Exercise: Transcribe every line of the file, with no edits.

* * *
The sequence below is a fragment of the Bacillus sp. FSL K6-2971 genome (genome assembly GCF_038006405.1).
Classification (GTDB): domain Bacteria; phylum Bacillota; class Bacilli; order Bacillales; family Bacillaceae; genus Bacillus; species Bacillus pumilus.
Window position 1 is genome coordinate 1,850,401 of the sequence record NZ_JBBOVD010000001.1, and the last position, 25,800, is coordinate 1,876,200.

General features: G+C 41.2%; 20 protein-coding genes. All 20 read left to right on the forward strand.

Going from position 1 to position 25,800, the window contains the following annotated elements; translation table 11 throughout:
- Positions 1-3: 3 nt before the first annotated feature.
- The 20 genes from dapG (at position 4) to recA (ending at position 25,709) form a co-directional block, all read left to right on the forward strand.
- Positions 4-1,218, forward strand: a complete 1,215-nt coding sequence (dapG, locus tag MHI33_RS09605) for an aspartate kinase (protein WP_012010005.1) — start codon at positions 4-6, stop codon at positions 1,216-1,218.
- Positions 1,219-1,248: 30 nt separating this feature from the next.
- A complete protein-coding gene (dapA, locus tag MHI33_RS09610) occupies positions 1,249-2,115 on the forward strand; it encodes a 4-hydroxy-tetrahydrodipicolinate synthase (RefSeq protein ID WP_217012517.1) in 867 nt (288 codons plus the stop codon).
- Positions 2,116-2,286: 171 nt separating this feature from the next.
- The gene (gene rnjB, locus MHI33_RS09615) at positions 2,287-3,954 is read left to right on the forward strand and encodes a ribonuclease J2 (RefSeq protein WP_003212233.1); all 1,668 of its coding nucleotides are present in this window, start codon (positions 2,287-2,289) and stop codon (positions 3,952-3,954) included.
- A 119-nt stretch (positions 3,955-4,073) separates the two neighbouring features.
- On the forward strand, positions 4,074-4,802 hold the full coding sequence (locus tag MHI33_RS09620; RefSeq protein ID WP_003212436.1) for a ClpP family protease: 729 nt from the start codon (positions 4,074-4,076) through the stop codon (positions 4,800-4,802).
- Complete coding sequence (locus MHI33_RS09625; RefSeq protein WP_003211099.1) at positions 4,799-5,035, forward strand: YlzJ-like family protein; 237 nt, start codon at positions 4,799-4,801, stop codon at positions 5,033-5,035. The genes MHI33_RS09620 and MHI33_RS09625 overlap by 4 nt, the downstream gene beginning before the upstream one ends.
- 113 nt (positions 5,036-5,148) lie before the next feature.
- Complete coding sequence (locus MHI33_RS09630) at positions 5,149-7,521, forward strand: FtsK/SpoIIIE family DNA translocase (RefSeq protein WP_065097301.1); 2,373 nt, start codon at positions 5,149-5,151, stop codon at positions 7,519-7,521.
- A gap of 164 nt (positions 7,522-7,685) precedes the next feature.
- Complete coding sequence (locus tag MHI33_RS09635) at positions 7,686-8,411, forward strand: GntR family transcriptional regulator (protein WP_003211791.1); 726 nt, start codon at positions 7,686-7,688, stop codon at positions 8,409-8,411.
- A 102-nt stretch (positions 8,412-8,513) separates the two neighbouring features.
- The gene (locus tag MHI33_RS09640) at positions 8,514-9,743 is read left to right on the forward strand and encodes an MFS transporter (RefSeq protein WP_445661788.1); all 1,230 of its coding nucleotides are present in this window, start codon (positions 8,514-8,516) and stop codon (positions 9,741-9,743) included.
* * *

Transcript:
The sequence below is a fragment of the Bacillus sp. FSL K6-2971 genome (genome assembly GCF_038006405.1).
Classification (GTDB): domain Bacteria; phylum Bacillota; class Bacilli; order Bacillales; family Bacillaceae; genus Bacillus; species Bacillus pumilus.
Window position 1 is genome coordinate 1,850,401 of the sequence record NZ_JBBOVD010000001.1, and the last position, 25,800, is coordinate 1,876,200.

General features: G+C 41.2%; 20 protein-coding genes. All 20 read left to right on the forward strand.

Going from position 1 to position 25,800, the window contains the following annotated elements; translation table 11 throughout:
- Positions 1-3: 3 nt before the first annotated feature.
- The 20 genes from dapG (at position 4) to recA (ending at position 25,709) form a co-directional block, all read left to right on the forward strand.
- Positions 4-1,218, forward strand: a complete 1,215-nt coding sequence (dapG, locus tag MHI33_RS09605) for an aspartate kinase (protein WP_012010005.1) — start codon at positions 4-6, stop codon at positions 1,216-1,218.
- Positions 1,219-1,248: 30 nt separating this feature from the next.
- A complete protein-coding gene (dapA, locus tag MHI33_RS09610) occupies positions 1,249-2,115 on the forward strand; it encodes a 4-hydroxy-tetrahydrodipicolinate synthase (RefSeq protein ID WP_217012517.1) in 867 nt (288 codons plus the stop codon).
- Positions 2,116-2,286: 171 nt separating this feature from the next.
- The gene (gene rnjB, locus MHI33_RS09615) at positions 2,287-3,954 is read left to right on the forward strand and encodes a ribonuclease J2 (RefSeq protein WP_003212233.1); all 1,668 of its coding nucleotides are present in this window, start codon (positions 2,287-2,289) and stop codon (positions 3,952-3,954) included.
- A 119-nt stretch (positions 3,955-4,073) separates the two neighbouring features.
- On the forward strand, positions 4,074-4,802 hold the full coding sequence (locus tag MHI33_RS09620; RefSeq protein ID WP_003212436.1) for a ClpP family protease: 729 nt from the start codon (positions 4,074-4,076) through the stop codon (positions 4,800-4,802).
- Complete coding sequence (locus MHI33_RS09625; RefSeq protein WP_003211099.1) at positions 4,799-5,035, forward strand: YlzJ-like family protein; 237 nt, start codon at positions 4,799-4,801, stop codon at positions 5,033-5,035. The genes MHI33_RS09620 and MHI33_RS09625 overlap by 4 nt, the downstream gene beginning before the upstream one ends.
- 113 nt (positions 5,036-5,148) lie before the next feature.
- Complete coding sequence (locus MHI33_RS09630) at positions 5,149-7,521, forward strand: FtsK/SpoIIIE family DNA translocase (RefSeq protein WP_065097301.1); 2,373 nt, start codon at positions 5,149-5,151, stop codon at positions 7,519-7,521.
- A gap of 164 nt (positions 7,522-7,685) precedes the next feature.
- Complete coding sequence (locus tag MHI33_RS09635) at positions 7,686-8,411, forward strand: GntR family transcriptional regulator (protein WP_003211791.1); 726 nt, start codon at positions 7,686-7,688, stop codon at positions 8,409-8,411.
- A 102-nt stretch (positions 8,412-8,513) separates the two neighbouring features.
- The gene (locus tag MHI33_RS09640) at positions 8,514-9,743 is read left to right on the forward strand and encodes an MFS transporter (RefSeq protein WP_445661788.1); all 1,230 of its coding nucleotides are present in this window, start codon (positions 8,514-8,516) and stop codon (positions 9,741-9,743) included.